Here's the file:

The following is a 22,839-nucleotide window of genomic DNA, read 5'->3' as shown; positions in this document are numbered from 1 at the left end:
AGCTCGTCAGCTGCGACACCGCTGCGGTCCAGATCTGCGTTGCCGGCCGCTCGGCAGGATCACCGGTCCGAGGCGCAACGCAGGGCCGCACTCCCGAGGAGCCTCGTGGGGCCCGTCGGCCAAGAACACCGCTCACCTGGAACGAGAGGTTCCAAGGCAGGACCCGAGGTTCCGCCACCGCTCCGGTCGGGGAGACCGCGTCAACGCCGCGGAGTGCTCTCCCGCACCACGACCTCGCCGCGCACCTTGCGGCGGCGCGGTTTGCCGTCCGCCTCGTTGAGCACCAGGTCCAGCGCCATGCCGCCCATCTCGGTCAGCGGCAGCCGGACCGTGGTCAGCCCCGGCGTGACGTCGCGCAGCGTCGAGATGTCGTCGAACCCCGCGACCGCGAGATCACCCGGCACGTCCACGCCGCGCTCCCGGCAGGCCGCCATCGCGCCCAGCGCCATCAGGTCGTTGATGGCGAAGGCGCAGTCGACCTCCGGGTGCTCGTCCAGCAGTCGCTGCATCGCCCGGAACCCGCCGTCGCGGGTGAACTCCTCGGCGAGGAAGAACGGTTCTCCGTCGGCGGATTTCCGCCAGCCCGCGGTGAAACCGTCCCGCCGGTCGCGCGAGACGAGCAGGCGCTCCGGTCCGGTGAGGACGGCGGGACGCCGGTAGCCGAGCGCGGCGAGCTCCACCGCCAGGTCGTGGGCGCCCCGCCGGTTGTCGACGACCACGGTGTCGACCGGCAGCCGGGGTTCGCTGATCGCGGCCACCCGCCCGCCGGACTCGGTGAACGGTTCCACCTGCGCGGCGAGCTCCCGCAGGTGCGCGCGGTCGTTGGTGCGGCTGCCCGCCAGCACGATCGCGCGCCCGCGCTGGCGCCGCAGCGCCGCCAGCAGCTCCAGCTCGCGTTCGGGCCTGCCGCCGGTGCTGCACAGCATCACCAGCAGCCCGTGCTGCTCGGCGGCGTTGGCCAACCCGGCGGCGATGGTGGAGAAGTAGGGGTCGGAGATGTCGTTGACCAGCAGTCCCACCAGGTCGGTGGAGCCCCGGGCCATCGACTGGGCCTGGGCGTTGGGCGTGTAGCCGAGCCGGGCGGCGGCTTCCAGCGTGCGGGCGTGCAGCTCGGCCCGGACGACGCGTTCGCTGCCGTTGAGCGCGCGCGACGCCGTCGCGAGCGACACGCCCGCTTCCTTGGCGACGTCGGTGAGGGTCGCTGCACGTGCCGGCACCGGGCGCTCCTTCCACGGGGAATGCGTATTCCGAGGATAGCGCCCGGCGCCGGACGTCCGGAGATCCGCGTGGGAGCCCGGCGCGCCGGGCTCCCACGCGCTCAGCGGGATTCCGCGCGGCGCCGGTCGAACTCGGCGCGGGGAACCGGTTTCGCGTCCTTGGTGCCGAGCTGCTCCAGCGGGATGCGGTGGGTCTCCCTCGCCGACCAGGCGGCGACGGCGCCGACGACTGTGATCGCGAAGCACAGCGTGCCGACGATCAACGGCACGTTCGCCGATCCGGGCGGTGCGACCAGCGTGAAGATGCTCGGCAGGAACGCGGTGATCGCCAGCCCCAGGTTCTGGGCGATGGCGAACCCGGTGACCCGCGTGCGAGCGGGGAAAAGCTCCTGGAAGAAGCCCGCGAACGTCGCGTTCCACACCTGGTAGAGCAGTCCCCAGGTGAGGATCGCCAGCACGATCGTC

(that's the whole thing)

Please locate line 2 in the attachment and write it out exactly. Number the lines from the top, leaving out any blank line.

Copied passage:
AGCTCGTCAGCTGCGACACCGCTGCGGTCCAGATCTGCGTTGCCGGCCGCTCGGCAGGATCACCGGTCCGAGGCGCAACGCAGGGCCGCACTCCCGAGGAGCCTCGTGGGGCCCGTCGGCCAAGAACACCGCTCACCTGGAACGAGAGGTTCCAAGGCAGGACCCGAGGTTCCGCCACCGCTCCGGTCGGGGAGACCGCGTCAACGCCGCGGAGTGCTCTCCCGCACCACGACCTCGCCGCGCACCTTGCGGCGGCGCGGTTTGCCGTCCGCCTCGTTGAGCACCAGGTCCAGCGCCATGCCGCCCATCTCGGTCAGCGGCAGCCGGACCGTGGTCAGCCCCGGCGTGACGTCGCGCAGCGTCGAGATGTCGTCGAACCCCGCGACCGCGAGATCACCCGGCACGTCCACGCCGCGCTCCCGGCAGGCCGCCATCGCGCCCAGCGCCATCAGGTCGTTGATGGCGAAGGCGCAGTCGACCTCCGGGTGCTCGTCCAGCAGTCGCTGCATCGCCCGGAACCCGCCGTCGCGGGTGAACTCCTCGGCGAGGAAGAACGGTTCTCCGTCGGCGGATTTCCGCCAGCCCGCGGTGAAACCGTCCCGCCGGTCGCGCGAGACGAGCAGGCGCTCCGGTCCGGTGAGGACGGCGGGACGCCGGTAGCCGAGCGCGGCGAGCTCCACCGCCAGGTCGTGGGCGCCCCGCCGGTTGTCGACGACCACGGTGTCGACCGGCAGCCGGGGTTCGCTGATCGCGGCCACCCGCCCGCCGGACTCGGTGAACGGTTCCACCTGCGCGGCGAGCTCCCGCAGGTGCGCGCGGTCGTTGGTGCGGCTGCCCGCCAGCACGATCGCGCGCCCGCGCTGGCGCCGCAGCGCCGCCAGCAGCTCCAGCTCGCGTTCGGGCCTGCCGCCGGTGCTGCACAGCATCACCAGCAGCCCGTGCTGCTCGGCGGCGTTGGCCAACCCGGCGGCGATGGTGGAGAAGTAGGGGTCGGAGATGTCGTTGACCAGCAGTCCCACCAGGTCGGTGGAGCCCCGGGCCATCGACTGGGCCTGGGCGTTGGGCGTGTAGCCGAGCCGGGCGGCGGCTTCCAGCGTGCGGGCGTGCAGCTCGGCCCGGACGACGCGTTCGCTGCCGTTGAGCGCGCGCGACGCCGTCGCGAGCGACACGCCCGCTTCCTTGGCGACGTCGGTGAGGGTCGCTGCACGTGCCGGCACCGGGCGCTCCTTCCACGGGGAATGCGTATTCCGAGGATAGCGCCCGGCGCCGGACGTCCGGAGATCCGCGTGGGAGCCCGGCGCGCCGGGCTCCCACGCGCTCAGCGGGATTCCGCGCGGCGCCGGTCGAACTCGGCGCGGGGAACCGGTTTCGCGTCCTTGGTGCCGAGCTGCTCCAGCGGGATGCGGTGGGTCTCCCTCGCCGACCAGGCGGCGACGGCGCCGACGACTGTGATCGCGAAGCACAGCGTGCCGACGATCAACGGCACGTTCGCCGATCCGGGCGGTGCGACCAGCGTGAAGATGCTCGGCAGGAACGCGGTGATCGCCAGCCCCAGGTTCTGGGCGATGGCGAACCCGGTGACCCGCGTGCGAGCGGGGAAAAGCTCCTGGAAGAAGCCCGCGAACGTCGCGTTCCACACCTGGTAGAGCAGTCCCCAGGTGAGGATCGCCAGCACGATCGTC